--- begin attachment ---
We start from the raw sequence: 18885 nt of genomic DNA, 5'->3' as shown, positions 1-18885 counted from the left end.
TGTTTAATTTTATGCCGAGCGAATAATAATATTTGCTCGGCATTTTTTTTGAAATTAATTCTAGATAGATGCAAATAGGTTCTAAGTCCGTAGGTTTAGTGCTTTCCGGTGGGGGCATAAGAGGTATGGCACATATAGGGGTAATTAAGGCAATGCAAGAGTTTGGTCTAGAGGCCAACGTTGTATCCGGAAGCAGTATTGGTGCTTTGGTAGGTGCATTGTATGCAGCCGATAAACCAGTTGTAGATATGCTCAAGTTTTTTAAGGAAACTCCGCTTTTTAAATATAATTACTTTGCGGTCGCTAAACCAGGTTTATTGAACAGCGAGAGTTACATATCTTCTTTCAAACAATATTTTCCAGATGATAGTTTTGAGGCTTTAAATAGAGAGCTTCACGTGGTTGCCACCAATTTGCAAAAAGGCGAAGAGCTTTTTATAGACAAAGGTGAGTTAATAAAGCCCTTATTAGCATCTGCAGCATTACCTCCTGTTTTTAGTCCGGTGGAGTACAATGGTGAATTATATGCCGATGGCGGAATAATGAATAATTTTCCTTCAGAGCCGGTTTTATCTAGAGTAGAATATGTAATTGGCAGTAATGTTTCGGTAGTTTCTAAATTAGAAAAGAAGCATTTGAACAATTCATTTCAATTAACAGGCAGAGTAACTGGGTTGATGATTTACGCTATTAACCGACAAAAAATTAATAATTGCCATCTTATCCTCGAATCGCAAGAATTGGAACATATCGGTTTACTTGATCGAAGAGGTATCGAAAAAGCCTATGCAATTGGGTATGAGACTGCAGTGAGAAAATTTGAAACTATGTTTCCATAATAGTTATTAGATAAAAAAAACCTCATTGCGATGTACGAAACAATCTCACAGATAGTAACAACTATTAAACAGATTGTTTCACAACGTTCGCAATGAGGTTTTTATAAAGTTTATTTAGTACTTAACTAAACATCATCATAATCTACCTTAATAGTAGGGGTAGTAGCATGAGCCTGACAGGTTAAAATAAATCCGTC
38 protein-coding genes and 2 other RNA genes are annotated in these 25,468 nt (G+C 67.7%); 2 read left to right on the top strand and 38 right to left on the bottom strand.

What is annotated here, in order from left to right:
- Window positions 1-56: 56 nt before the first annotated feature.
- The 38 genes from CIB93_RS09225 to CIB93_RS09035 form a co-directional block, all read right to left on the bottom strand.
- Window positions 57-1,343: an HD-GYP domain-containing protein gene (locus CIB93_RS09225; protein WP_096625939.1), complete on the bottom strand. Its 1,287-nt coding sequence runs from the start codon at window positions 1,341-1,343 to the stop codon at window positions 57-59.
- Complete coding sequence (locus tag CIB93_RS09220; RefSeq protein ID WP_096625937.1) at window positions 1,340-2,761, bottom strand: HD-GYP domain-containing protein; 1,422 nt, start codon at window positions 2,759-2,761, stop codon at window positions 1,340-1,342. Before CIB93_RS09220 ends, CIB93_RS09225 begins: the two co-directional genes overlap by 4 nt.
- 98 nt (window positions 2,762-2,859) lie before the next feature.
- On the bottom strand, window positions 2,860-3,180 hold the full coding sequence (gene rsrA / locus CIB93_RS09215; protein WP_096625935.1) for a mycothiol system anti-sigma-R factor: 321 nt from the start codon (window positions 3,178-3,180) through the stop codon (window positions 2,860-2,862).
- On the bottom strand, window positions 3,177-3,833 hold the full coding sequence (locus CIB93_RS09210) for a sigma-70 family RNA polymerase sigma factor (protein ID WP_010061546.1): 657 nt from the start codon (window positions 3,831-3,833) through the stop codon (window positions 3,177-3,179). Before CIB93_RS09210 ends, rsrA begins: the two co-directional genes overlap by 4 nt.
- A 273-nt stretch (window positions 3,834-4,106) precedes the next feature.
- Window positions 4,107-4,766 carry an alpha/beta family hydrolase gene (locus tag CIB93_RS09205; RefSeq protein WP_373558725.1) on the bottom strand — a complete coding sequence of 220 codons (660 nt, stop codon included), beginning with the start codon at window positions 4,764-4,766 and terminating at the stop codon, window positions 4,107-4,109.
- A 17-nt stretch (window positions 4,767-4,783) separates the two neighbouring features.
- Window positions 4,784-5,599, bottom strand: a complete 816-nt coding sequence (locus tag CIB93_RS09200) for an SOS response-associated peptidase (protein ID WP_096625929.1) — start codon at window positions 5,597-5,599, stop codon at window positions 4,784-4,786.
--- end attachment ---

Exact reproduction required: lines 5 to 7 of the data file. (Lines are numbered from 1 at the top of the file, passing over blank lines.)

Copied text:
- Window positions 1-56: 56 nt before the first annotated feature.
- The 38 genes from CIB93_RS09225 to CIB93_RS09035 form a co-directional block, all read right to left on the bottom strand.
- Window positions 57-1,343: an HD-GYP domain-containing protein gene (locus CIB93_RS09225; protein WP_096625939.1), complete on the bottom strand. Its 1,287-nt coding sequence runs from the start codon at window positions 1,341-1,343 to the stop codon at window positions 57-59.